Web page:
Aerospace student receives Zonta International Amelia Earhart Fellowship

Mariah Chuprinski
July 20, 2021

UNIVERSITY PARK, Pa. — Rachel Axten, a fourth-year graduate student in aerospace engineering, recently received the Zonta International Amelia Earhart Fellowship.  

Zonta International, a service organization focused on advancing gender equity, annually honors women aerospace engineers pursuing doctoral degrees whose research contributes to the fields of aerospace engineering or space science. This year, Axten was one of 36 women honored around the world, with 10 hailing from the United States.  

A woman wearing a black and blue blouse and necklace smiles.

Rachel Axten, who graduated from Penn State in 2018 with a bachelor's degree in aerospace engineering, will start her fourth year as a doctoral student at Penn State in the same field in the fall.

IMAGE: Ankit Agarwal

The $10,000 award will provide living support for Axten, who is finishing up a three-year graduate research fellowship from the National Science Foundation.   

Axten researches drone autonomy, from developing vehicles to building new drones to developing drone software and configurations. Another name for a drone is an unmanned aerial vehicle, or UAV.  

“My work centers on the reliability and safety of drones, as with obstacle avoidance testing, with the end goal of making them safer,” Axten said. “There is a lot of interest in the corporate world in using drones for package delivery.”   

But such companies have problems and limitations in using UAVs for package delivery, due to concerns with weather, emergency landings and weight limits. 

“Drones have to be able to see the surrounding area, so real-time cameras are important,” Axten said. “But with rainy or foggy weather, that becomes a challenge. Landings and hardware failures, like a broken wing, can also cause safety problems, such as the hazard of landing on people and things.”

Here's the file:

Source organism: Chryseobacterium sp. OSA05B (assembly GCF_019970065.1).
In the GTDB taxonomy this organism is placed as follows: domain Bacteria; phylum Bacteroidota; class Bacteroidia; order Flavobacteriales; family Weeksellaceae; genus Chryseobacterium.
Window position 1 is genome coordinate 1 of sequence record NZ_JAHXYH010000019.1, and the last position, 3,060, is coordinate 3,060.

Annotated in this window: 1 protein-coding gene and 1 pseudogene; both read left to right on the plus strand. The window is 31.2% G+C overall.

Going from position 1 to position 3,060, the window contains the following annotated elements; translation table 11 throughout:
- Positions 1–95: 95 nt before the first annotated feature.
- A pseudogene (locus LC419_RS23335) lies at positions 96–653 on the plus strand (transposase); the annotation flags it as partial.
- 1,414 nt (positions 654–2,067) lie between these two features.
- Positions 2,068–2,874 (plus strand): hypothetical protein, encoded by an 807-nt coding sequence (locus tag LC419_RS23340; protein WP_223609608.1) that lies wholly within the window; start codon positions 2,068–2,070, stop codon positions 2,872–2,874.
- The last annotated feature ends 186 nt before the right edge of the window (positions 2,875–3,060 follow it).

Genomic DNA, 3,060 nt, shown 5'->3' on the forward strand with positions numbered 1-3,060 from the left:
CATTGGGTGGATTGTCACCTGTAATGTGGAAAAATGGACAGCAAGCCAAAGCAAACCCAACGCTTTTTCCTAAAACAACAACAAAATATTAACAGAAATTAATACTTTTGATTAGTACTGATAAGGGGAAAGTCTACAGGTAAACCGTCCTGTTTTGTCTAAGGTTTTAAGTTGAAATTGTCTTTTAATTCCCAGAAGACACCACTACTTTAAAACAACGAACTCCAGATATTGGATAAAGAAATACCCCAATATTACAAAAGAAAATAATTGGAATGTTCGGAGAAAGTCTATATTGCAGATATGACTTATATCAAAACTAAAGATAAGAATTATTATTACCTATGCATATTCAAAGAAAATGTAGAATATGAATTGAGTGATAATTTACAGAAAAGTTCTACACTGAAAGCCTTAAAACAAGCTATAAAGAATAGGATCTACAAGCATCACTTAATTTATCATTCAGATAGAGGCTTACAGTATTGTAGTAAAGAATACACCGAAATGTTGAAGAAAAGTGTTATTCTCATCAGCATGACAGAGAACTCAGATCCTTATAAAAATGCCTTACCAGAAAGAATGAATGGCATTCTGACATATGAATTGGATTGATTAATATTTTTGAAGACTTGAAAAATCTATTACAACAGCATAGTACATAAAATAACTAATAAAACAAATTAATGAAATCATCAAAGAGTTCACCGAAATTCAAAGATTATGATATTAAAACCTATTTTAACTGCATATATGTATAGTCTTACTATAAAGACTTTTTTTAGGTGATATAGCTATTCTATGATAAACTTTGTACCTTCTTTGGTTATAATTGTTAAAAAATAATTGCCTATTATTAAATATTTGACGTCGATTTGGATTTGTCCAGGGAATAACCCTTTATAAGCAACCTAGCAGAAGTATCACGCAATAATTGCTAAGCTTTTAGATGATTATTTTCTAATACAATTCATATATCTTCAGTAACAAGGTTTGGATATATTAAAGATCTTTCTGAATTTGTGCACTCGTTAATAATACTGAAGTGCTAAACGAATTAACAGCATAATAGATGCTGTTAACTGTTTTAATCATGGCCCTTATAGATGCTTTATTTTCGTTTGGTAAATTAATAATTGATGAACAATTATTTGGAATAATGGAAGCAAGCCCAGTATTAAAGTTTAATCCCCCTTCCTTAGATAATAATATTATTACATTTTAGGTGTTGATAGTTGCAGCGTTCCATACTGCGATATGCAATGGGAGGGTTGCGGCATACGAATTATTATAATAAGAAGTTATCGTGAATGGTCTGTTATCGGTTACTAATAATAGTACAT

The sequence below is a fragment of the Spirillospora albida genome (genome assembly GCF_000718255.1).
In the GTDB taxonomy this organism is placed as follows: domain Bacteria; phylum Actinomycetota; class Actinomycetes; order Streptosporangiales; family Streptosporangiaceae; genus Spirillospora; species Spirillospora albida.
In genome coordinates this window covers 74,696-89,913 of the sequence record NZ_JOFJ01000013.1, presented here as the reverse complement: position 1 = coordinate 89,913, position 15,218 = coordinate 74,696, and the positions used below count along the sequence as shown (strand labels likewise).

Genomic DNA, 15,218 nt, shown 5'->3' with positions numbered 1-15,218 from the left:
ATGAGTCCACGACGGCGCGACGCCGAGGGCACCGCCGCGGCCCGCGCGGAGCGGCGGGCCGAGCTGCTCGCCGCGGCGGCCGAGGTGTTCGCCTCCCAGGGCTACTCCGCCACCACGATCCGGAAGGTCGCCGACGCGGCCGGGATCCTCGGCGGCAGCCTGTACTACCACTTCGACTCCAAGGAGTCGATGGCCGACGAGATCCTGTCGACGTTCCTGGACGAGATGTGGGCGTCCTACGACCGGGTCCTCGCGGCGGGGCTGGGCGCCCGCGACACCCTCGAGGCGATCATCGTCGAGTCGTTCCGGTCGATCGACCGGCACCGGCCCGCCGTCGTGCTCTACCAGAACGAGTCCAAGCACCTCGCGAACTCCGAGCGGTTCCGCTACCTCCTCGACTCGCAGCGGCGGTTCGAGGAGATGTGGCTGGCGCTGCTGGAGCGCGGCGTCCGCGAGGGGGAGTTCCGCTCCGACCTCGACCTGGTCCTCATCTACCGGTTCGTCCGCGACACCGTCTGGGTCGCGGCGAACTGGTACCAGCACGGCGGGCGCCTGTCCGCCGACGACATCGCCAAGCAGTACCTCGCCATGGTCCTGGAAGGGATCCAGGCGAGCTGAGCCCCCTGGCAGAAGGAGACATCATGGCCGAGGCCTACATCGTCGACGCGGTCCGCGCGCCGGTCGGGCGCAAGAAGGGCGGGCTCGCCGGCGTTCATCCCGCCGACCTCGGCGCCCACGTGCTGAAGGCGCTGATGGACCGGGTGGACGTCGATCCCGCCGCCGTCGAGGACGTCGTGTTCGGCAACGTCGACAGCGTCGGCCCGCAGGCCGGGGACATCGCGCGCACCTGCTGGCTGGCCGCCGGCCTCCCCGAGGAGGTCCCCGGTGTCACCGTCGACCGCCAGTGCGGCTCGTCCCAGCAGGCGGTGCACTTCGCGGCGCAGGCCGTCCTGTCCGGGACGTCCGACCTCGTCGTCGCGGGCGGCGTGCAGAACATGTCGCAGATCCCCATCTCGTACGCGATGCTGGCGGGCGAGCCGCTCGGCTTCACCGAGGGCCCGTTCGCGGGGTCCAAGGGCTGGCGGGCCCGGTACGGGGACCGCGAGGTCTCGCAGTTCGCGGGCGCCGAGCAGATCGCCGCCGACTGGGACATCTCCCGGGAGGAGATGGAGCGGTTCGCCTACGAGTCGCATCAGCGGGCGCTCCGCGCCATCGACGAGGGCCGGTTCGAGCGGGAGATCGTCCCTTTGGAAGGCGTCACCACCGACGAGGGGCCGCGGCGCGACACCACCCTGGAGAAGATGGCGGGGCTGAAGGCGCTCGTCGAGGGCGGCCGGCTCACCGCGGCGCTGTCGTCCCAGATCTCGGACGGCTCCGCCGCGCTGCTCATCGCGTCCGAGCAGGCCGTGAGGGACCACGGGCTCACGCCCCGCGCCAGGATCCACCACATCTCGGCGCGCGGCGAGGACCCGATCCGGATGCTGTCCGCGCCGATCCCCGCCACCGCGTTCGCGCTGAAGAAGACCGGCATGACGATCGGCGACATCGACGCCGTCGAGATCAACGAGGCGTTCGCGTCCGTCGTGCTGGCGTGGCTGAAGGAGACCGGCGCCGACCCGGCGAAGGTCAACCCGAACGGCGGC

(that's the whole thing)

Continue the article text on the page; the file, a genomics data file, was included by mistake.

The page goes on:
In addition to package delivery, there is interest in using drones for medication and supplies deliveries on large hospital campuses, according to Axten. Eventually, she said, the goal is for the drones to be autonomous, or operating without a pilot. Once programmed effectively, drones can stick to their course without remote control or active monitoring. 

Another possible use that is gaining traction is in assisting first responders, who can use drones to search for missing persons, especially in areas where there is limited cell phone service. 

“But Tesla is showing the limitations we have now with autonomous, or unmanned, vehicles,” Axten said. “There are good ideas out there, but they have logistical challenges, which is what we work on.”  

Axten is part of the PURL lab, which stands for Penn State Unmanned Aircraft System Research Lab, which is headed by her adviser, Eric Johnson, professor of aerospace engineering.  

Outside of the classroom, Axten and her colleagues participate in the Autonomous Robotics Competition Club, where graduate and undergraduate students compete against other schools and industry groups on drone challenges and scenarios.  

Some of the competitions have cash prizes. The club recently won $30,000 for participating in the National Institute of Standards and Technology’s competition, the First Responder UAS Endurance Challenge, sponsored by the United States Department of Commerce, which focused on drone technology to support first responder missions. The team took third place for longest flight duration, worth $20,000, as well as the first responders’ choice award and an award for drone autonomy, both worth $5,000.

 

(Media Contacts)

Last Updated July 22, 2021